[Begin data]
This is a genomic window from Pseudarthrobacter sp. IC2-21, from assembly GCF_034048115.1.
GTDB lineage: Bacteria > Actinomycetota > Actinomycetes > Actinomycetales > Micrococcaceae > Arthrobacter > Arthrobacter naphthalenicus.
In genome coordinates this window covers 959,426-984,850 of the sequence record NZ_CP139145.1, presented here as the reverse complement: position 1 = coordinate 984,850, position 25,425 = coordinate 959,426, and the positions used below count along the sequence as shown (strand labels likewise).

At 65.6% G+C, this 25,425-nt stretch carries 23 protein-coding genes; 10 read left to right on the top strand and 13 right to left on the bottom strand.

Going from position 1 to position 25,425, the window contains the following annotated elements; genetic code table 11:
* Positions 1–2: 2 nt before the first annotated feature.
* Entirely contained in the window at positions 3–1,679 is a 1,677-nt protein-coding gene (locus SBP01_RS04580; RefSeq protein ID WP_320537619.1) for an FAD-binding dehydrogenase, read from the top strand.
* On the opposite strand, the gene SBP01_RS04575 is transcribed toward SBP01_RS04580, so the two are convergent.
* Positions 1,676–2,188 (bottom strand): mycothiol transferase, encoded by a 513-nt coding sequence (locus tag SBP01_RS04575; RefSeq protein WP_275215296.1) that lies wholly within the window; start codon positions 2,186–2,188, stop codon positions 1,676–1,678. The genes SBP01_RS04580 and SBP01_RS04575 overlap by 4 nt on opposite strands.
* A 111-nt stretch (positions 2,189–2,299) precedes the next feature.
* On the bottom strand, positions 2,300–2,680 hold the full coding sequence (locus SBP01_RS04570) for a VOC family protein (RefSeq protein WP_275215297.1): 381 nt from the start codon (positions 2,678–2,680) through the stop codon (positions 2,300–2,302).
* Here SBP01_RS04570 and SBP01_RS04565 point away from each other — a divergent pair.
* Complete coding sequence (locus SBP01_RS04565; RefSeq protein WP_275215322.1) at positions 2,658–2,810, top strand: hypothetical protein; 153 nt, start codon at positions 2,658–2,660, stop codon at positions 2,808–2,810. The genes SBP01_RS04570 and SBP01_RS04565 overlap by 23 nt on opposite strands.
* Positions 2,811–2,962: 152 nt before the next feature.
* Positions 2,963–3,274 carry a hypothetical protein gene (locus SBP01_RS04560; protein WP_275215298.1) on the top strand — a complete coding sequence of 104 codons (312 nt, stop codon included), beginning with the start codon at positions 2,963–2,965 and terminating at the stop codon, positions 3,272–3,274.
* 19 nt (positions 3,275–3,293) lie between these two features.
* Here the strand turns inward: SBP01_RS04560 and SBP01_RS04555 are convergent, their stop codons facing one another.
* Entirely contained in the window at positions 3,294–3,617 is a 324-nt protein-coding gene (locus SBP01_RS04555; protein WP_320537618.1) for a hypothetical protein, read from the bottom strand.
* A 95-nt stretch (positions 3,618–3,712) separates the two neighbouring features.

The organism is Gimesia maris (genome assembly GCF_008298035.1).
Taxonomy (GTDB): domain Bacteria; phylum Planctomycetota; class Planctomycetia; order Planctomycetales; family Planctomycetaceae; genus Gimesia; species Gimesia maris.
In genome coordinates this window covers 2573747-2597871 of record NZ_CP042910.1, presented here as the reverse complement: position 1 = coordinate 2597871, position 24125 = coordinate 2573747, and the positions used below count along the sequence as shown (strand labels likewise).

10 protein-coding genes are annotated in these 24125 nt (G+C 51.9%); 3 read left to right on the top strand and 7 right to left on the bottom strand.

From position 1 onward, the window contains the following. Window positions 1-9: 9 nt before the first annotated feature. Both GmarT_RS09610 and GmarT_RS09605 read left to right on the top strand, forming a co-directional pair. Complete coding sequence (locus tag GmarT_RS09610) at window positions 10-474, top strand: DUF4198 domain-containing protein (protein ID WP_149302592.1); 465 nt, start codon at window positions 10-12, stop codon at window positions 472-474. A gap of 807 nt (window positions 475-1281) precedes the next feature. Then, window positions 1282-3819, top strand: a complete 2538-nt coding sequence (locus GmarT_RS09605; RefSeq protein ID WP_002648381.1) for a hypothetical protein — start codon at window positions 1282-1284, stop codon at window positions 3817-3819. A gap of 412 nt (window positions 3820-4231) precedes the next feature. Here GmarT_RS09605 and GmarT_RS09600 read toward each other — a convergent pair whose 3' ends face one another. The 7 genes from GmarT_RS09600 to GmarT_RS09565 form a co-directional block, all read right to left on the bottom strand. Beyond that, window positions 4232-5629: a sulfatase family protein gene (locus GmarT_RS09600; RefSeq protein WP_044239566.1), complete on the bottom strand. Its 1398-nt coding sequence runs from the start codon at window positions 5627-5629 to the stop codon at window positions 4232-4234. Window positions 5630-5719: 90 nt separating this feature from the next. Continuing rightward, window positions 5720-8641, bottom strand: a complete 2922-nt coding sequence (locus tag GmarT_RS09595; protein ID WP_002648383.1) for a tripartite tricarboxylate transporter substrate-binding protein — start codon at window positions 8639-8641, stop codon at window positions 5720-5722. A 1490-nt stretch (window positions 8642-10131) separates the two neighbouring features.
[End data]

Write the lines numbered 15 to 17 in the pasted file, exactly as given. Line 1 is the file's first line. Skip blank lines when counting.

* Positions 2,963–3,274 carry a hypothetical protein gene (locus SBP01_RS04560; protein WP_275215298.1) on the top strand — a complete coding sequence of 104 codons (312 nt, stop codon included), beginning with the start codon at positions 2,963–2,965 and terminating at the stop codon, positions 3,272–3,274.
* 19 nt (positions 3,275–3,293) lie between these two features.
* Here the strand turns inward: SBP01_RS04560 and SBP01_RS04555 are convergent, their stop codons facing one another.